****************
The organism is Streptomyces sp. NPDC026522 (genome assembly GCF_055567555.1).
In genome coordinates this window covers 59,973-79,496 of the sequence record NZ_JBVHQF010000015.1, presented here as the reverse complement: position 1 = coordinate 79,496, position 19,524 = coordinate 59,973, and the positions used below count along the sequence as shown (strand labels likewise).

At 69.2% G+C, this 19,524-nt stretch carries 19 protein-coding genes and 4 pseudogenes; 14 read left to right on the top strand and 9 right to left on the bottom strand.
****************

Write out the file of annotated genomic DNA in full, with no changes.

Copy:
The organism is Streptomyces sp. NPDC026522 (genome assembly GCF_055567555.1).
In genome coordinates this window covers 59,973-79,496 of the sequence record NZ_JBVHQF010000015.1, presented here as the reverse complement: position 1 = coordinate 79,496, position 19,524 = coordinate 59,973, and the positions used below count along the sequence as shown (strand labels likewise).

At 69.2% G+C, this 19,524-nt stretch carries 19 protein-coding genes and 4 pseudogenes; 14 read left to right on the top strand and 9 right to left on the bottom strand.